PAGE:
HYH­MÄ

Cdm’s new flag­ship

Top Yacht Design - - Contents - By Ma­ri­na Cit­te­rio

“Tac­kling the Nor­th We­st Pas­sa­ge and do­cu­men­ting ma­ri­ne fau­na,” is how Can­tie­re del­le Mar­che co-foun­der and sa­les & mar­ke­ting di­rec­tor Va­sco Buon­pen­sie­re sums up the rai­son d’etre of the Nau­ta Air fleet’s new flag­ship, the Nau­ta Air 111, Hyh­mä. Her na­me is a Fin­ni­sh word whi­ch means “snow floa­ting on wa­ter” evo­king not ju­st the snowy, free­zing seas of the Arc­tic but al­so the emo­tio­nal te­nor of that re­mo­te area of the world. “The new Nau­ta Air 111 is a har­mo­nious mix of po­wer and beau­ty,” stres­ses Buon­pen­sie­re. De­si­gned for long-ran­ge na­vi­ga­tion, Hyh­mä has na­val ar­chi­tec­tu­re by Vri­pack whi­ch al­rea­dy has a slew of ex­plo­rers to its cre­dit. “We share Can­tie­re del­le Mar­che’s con­vic­tion that the­re is still a lot mo­re to di­sco­ver on this pla­net of ours and a ya­cht is the be­st way to do it,” ex­plains Vri­pack di­rec­tor Mar­nix Hoek­stra. “So we brought our ex­pe­rien­ce in de­li­ve­ring sa­fe­ty and com­fort un­der­way to the ta­ble.” The re­sult is a ya­cht clo­thed in po­wer­ful yet ele­gant li­nes wi­th a hi­gh bul­bous bow and a hull that rounds out aft of a flat bow sec­tion. Her con­struc­tion and spec means Hyh­mä will, in ty­pi­cal Can­tie­re del­le Mar­che style, be able to ne­go­tia­te world’s mo­st chal­len­ging seas wi­th com­ple­te con­fi­den­ce for ex­ten­ded pe­riods. Her en­gi­ne room is a hymn to qua­li­ty and func­tio­na­li­ty wi­th twin 500 kW Ca­ts en­su­ring she’ll go for 5,500 nau­ti­cal mi­les at ni­ne kno­ts. All of her on­board equi­p­ment has been dou­bled up too and wi­th a focus on lo­we­ring her en­vi­ron­men­tal im­pact, a vi­tal fac­tor for an ex­plo­rer ves­sel. “Her li­nes exu­de a so­ber, ele­gant po­wer

that I would go so far as to call se­duc­ti­ve,” Ma­rio Pe­dol of Nau­ta De­si­gn says of Hyh­mä’s sty­ling. She is a ge­nui­ne cha­me­leon, bo­th lu­xu­ry ya­cht and ex­plo­rer ves­sel at on­ce, a con­tem­po­ra­ry ta­ke on the old-school di­spla­ce­ment ya­cht. “This ex­plo­rer bril­lian­tly com­mu­ni­ca­tes her sea­kee­ping qua­li­ties th­rou­gh de­ci­si­ve li­nes and ge­ne­rous, ba­lan­ced vo­lu­mes.” Spread over th­ree decks plus a T-top, Hyh­mä’s long stret­ch of si­de win­do­wing and por­tho­les lend her a sen­se of dy­na­mi­sm and crea­te a sen­se of har­mo­nious vo­lu­mes. Nau­ta De­si­gn’s sty­li­stic re­sear­ch has pro­du­ced an ef­for­tless ba­lan­ce of ge­ne­rous ex­te­rior spa­ces and in­te­riors whi­ch, thanks to all tho­se aper­tu­res, im­part a sen­se of ge­nui­ne con­nec­tion wi­th the sea. The sa­loon on the main deck is a ca­se in point. Fea­tu­ring a di­ning area for­ward and a con­ver­sa­tion area aft, it mer­ges in­to a lar­ge open plan area wi­th the Pol­tro­na Frau-fur­ni­shed coc­k­pit on­ce its sli­ding doors are ope­ned. In­si­de Flex­form arm­chairs and soft oran­ge di­ning chairs from Pol­tro­na Frau’s Mon­te­ra col­lec­tion fea­tu­re. For­ward of the di­ning area and the gal­ley is the full-beam ma­ster sui­te whi­ch al­so in­clu­des a stu­dy and a be­droom wi­th its own sit­ting area. A bright dressing room al­so pre­ce­des the ba­th­room whe­re the­re is a lu­xu­rious steam sho­wer. Oak pre­do­mi­na­tes. The Flex­form ae­sthe­tic al­so reap­pears in the up­per deck sky loun­ge whi­ch opens on the aft ter­ra­ce whe­re the ten­der is lo­ca­ted but does not in­ter­fe­re in the lea­st wi­th the al fre­sco di­ning area. “Of­fe­ring the ow­ner and his guests am­ple out­door spa­ces was one of our prio­ri­ties,” ex­plains Ma­rio Pe­dol, poin­ting out the lar­ge ter­ra­ce wi­th di­ning area, bar and re­la­xa­tion zo­ne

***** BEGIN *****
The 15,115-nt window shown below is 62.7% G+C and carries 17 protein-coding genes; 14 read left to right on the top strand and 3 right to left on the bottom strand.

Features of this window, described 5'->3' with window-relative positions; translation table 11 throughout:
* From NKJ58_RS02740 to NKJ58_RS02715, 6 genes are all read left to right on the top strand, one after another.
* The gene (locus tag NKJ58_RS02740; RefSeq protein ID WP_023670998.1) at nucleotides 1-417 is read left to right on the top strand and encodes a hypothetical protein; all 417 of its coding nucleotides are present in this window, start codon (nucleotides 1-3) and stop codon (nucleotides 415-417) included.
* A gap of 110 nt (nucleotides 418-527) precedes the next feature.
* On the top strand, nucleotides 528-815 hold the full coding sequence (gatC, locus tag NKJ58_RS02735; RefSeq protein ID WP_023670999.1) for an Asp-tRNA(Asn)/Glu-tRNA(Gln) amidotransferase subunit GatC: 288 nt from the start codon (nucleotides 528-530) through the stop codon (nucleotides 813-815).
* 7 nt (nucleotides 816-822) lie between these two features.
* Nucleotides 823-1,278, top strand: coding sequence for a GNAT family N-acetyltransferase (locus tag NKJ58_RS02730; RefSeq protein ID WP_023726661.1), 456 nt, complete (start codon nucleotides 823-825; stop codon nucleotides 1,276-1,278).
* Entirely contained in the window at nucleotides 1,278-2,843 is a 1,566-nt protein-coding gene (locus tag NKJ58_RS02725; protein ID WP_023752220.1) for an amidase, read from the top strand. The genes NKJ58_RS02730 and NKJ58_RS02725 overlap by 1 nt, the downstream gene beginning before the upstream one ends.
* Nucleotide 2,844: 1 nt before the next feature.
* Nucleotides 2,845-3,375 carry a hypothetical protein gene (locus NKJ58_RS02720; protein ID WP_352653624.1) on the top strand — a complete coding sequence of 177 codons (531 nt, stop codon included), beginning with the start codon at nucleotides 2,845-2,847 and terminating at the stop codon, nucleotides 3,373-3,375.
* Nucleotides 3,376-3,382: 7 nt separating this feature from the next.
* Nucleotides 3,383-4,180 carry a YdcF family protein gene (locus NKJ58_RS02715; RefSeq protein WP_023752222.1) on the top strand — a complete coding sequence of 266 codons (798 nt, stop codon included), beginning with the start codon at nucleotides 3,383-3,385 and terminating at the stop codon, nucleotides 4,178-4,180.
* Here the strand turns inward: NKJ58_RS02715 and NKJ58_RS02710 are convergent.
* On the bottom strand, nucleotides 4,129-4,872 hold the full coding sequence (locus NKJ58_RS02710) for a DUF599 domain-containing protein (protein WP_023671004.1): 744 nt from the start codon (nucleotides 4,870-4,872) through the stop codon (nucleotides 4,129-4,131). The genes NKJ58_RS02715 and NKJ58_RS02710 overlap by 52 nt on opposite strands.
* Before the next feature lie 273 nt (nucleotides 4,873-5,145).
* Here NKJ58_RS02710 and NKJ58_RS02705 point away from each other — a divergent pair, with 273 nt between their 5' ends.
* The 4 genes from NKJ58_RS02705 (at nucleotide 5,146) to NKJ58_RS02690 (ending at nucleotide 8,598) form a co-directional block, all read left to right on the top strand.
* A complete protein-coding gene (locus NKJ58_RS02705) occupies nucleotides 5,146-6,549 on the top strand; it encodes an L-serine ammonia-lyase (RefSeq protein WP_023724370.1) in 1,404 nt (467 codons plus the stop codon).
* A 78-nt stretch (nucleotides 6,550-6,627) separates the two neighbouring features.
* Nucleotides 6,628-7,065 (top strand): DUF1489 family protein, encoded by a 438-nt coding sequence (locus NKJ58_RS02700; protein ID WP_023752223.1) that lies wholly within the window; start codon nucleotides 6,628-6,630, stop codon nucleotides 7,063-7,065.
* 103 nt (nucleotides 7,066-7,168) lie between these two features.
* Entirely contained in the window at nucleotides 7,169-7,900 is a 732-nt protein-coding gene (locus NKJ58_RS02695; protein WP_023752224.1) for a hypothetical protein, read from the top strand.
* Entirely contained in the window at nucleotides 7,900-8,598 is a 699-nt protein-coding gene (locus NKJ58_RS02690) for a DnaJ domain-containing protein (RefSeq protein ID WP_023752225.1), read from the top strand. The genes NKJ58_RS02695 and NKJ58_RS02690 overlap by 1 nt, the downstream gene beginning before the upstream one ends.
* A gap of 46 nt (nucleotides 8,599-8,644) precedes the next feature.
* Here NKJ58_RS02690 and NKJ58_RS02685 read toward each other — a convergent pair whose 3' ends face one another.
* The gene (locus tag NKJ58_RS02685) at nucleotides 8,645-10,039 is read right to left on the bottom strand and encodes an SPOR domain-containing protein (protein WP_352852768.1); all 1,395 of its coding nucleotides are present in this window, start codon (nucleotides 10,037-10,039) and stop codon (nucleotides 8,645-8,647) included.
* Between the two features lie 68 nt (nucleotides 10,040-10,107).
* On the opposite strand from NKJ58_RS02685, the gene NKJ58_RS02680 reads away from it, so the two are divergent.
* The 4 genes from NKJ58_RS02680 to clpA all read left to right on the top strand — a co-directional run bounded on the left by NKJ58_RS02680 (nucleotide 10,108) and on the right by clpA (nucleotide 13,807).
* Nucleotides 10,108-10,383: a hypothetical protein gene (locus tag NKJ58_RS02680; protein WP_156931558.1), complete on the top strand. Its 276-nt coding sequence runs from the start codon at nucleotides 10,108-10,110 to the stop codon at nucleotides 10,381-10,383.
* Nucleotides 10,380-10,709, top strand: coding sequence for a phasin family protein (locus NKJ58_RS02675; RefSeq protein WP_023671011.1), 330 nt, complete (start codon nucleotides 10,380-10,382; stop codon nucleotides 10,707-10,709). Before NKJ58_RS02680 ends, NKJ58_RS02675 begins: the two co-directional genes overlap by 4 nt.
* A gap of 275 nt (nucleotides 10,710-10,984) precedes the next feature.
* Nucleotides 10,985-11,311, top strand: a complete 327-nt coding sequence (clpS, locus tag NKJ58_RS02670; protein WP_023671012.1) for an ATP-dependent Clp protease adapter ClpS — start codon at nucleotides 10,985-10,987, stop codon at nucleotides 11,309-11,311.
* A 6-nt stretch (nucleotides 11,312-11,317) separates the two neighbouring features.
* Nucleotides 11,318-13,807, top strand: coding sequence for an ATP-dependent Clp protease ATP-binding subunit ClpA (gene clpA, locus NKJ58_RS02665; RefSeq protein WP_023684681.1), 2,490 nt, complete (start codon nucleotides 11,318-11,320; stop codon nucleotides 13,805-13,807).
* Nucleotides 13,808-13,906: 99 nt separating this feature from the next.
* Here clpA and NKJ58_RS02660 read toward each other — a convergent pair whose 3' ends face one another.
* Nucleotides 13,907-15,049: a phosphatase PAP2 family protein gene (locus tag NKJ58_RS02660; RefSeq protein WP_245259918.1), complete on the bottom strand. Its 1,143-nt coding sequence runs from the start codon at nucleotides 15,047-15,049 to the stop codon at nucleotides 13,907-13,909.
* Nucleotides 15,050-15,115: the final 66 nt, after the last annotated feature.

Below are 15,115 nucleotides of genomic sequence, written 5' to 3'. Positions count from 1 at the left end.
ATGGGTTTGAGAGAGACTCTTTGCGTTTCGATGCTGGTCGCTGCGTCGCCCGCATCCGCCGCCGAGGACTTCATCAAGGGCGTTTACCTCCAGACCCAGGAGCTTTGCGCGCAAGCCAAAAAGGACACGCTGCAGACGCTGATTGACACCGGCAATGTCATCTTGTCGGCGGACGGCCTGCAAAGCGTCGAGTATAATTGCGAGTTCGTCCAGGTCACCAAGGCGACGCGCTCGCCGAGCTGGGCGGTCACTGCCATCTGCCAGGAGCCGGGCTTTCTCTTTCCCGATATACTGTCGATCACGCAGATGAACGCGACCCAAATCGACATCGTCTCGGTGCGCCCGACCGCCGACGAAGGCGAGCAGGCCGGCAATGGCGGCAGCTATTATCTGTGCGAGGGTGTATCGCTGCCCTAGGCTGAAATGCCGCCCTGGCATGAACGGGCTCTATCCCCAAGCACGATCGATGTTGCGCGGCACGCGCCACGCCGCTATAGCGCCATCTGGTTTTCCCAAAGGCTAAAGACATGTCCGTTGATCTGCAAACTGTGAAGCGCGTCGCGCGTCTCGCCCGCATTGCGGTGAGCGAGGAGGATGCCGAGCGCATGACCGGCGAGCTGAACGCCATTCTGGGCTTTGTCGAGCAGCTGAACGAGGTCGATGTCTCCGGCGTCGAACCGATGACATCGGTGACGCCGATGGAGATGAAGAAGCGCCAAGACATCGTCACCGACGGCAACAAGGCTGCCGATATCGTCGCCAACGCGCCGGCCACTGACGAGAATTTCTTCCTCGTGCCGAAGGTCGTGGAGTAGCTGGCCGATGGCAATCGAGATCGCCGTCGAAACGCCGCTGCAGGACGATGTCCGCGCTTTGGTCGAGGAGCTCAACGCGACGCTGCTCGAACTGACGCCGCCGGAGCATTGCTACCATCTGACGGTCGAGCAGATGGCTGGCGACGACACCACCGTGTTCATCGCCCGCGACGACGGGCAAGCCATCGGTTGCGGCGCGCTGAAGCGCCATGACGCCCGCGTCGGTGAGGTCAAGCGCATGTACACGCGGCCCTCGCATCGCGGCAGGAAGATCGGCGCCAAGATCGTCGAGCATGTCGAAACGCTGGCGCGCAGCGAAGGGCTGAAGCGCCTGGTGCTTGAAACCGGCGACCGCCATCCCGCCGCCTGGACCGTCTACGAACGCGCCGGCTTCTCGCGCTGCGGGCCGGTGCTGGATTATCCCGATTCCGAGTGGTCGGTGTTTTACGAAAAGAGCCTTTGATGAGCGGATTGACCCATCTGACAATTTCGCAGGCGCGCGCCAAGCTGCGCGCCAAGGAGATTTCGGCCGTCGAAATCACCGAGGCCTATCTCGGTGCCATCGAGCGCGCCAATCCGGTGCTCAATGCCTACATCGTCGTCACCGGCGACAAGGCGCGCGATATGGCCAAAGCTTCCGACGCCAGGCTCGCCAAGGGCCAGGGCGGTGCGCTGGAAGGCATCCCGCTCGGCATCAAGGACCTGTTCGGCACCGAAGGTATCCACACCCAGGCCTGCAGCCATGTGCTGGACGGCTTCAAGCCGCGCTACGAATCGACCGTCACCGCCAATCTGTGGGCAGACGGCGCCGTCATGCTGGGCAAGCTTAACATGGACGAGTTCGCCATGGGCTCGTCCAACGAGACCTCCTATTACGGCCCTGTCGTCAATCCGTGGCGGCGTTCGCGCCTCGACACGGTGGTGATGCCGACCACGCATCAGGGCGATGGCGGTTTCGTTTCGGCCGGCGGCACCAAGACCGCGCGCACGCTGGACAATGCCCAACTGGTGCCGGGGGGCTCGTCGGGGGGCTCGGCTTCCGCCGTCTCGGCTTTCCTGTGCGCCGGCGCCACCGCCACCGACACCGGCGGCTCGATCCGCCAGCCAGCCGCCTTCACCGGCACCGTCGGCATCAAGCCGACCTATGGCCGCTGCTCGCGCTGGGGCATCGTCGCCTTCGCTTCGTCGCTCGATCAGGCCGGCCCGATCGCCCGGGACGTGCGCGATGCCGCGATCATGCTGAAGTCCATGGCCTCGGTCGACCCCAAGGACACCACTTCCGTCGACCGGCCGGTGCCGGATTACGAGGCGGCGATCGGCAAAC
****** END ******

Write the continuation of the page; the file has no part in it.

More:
on the sun deck. The lat­ter flank the other ter­ra­ce wi­th its C-sha­ped so­fa, ta­ble and sun pad for­ward of the brid­ge on the up­per deck. The gue­st ac­com­mo­da­tions are on the lo­wer deck whe­re Nau­ta Ya­cht has un­lea­shed all its ex­pe­rien­ce to crea­te the sen­se of spa­ce and ai­ri­ness of the up­per decks in the two VIP sta­te­rooms and two twin ca­bins wi­th Pull­man ber­ths. Al­so on the sa­me level are the crew quar­ters whi­ch con­nect di­rec­tly wi­th the main deck. We’ll gi­ve the la­st word to Va­sco Buon­pen­sie­re as he ex­plains ju­st how much this ex­plo­rer means to the yard: “Wi­th M/ Y Hyh­mä we ha­ve rea­ched a per­fect for­mu­la, mer­ging nor­thern Eu­ro­pean en­gi­nee­ring wi­th Ita­lian style and fle­xi­bi­li­ty in ma­na­ging a mul­ti­cul­tu­ral team of hi­ghly skil­led pro­fes­sio­nals. Hyh­mä is de­fi­ni­te­ly one of the pro­jec­ts whi­ch has crea­ted mo­re pa­thos and emo­tions in this shi­pyard, and we all feel her li­ke she is our daughter!”

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